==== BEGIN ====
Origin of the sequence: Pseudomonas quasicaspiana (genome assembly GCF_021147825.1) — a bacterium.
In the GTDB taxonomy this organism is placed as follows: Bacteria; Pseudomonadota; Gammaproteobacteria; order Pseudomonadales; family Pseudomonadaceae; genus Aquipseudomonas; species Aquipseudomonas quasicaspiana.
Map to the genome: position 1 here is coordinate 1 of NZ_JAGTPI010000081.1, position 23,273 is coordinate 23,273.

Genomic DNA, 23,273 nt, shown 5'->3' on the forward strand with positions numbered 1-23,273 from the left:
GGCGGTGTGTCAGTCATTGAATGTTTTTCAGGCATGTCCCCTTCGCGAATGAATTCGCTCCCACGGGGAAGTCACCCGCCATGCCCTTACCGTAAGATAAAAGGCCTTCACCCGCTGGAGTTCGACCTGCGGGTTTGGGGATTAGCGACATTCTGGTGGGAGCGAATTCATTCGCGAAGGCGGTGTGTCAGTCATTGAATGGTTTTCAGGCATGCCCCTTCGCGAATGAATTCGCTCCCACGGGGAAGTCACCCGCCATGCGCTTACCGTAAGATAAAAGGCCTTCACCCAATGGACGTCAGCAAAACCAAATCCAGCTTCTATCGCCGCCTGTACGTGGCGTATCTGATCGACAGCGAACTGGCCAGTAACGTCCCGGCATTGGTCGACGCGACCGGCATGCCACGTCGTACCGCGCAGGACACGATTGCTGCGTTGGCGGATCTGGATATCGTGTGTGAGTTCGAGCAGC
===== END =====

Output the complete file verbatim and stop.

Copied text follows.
Origin of the sequence: Pseudomonas quasicaspiana (genome assembly GCF_021147825.1) — a bacterium.
In the GTDB taxonomy this organism is placed as follows: Bacteria; Pseudomonadota; Gammaproteobacteria; order Pseudomonadales; family Pseudomonadaceae; genus Aquipseudomonas; species Aquipseudomonas quasicaspiana.
Map to the genome: position 1 here is coordinate 1 of NZ_JAGTPI010000081.1, position 23,273 is coordinate 23,273.

Genomic DNA, 23,273 nt, shown 5'->3' on the forward strand with positions numbered 1-23,273 from the left:
GGCGGTGTGTCAGTCATTGAATGTTTTTCAGGCATGTCCCCTTCGCGAATGAATTCGCTCCCACGGGGAAGTCACCCGCCATGCCCTTACCGTAAGATAAAAGGCCTTCACCCGCTGGAGTTCGACCTGCGGGTTTGGGGATTAGCGACATTCTGGTGGGAGCGAATTCATTCGCGAAGGCGGTGTGTCAGTCATTGAATGGTTTTCAGGCATGCCCCTTCGCGAATGAATTCGCTCCCACGGGGAAGTCACCCGCCATGCGCTTACCGTAAGATAAAAGGCCTTCACCCAATGGACGTCAGCAAAACCAAATCCAGCTTCTATCGCCGCCTGTACGTGGCGTATCTGATCGACAGCGAACTGGCCAGTAACGTCCCGGCATTGGTCGACGCGACCGGCATGCCACGTCGTACCGCGCAGGACACGATTGCTGCGTTGGCGGATCTGGATATCGTGTGTGAGTTCGAGCAGC